Actually, I'm not sure if it will be this generation, or my generation. In my industry (collision repair) there are insurance companies developing AI programs to write estimates on damaged cars. Estimators in my market (Northern CA) makes between $70-100k. A LOT of those guys (and gals) don't have much other experience and would be fucked trying to change industries at 50 years old.


    *Spoke virtually no English, had no tools and wanted cash under the table.
     
  6. Nettdata

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    One of my current projects is working with a top-10 manufacturer in the world developing their "adaptive manufacturing innovation lab", where we're building out a sandbox manufacturing line, while creating digital twins that simulate the automated manufacturing floor. We're talking 100% automated, with optimization analysis (AI/ML) that leads to dynamic, on the fly line reconfiguration. In the event something goes wrong, there's a robot in the closet that comes to life and lets a remote tech walk out to the busted robot and fix shit, right down to replacing PLC's, controller boards, etc.

    It's pretty fucking crazy... but it will put about 15k workers who run the same process 90% manually now out of work over the next 3 years.
     
  7. GTE

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    Exactly. I think there will be hundreds of thousands of jobs that will be phased out in the near future. It can't be expected that they all find a decent paying job in a new work world. Especially the older workers.

    Found this cool clip of a Miele warehouse. Their Servus system handles 8000 transactions a day. Amazing, but there are probably quite a few forklift drivers and floor runners who aren't too happy.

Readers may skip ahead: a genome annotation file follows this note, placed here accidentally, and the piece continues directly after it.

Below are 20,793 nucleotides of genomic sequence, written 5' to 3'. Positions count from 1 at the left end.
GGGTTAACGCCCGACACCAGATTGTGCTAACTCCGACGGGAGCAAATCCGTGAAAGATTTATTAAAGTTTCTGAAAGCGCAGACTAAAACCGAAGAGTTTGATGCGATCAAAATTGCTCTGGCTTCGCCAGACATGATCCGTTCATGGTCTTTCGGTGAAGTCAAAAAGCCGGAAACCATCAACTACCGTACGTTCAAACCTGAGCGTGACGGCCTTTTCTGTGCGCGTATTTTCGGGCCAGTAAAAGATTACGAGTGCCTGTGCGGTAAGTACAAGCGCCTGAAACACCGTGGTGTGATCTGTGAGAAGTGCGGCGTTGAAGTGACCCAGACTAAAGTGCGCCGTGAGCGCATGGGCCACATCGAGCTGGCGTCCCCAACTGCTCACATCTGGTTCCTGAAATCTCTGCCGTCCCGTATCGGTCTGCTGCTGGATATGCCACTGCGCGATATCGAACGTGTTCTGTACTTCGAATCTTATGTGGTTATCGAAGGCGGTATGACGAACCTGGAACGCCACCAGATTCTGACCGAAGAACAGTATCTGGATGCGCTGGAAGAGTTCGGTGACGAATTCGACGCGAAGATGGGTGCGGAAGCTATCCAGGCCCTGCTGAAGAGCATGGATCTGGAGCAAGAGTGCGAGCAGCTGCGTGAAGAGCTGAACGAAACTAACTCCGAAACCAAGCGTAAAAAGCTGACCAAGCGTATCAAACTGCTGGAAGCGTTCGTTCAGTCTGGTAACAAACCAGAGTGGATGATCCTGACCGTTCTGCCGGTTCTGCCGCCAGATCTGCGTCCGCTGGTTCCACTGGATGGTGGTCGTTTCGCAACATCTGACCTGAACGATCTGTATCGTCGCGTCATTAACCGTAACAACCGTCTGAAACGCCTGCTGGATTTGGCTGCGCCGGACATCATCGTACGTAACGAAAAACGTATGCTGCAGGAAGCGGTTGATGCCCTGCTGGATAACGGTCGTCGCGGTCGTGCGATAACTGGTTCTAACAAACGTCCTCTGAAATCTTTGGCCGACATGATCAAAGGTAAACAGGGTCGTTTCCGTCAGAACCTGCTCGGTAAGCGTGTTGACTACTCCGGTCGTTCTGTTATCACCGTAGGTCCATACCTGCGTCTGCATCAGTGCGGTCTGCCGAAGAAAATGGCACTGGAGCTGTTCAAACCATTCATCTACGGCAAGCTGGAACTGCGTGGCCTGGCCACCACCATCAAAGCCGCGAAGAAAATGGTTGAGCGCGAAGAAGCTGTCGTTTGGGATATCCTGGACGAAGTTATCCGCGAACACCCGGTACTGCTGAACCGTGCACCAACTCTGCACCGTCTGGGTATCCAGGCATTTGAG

8. Dcc001

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    What jobs do we think the future holds? Who will be in-demand and earning, say, six figures?
     
  9. Nettdata

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    Process engineers. Any kind of development or tech around automation. The "unskilled" masses may lose a few jobs, but that automation doesn't happen by magic. Nor does it maintain itself magically.
     
  10. Binary

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    I work in software R&D. We've seen some of the increased mobility of engineers (more jobs, more of them are remote, and the pay has increased) but nothing like some of the incredible churn that has been seen in other companies and other industries. A friend of mine who also works in software R&D said that they've seen a ~20% turnover in the last 18 months. About half of it came when his employer said they were mandating a return to the office.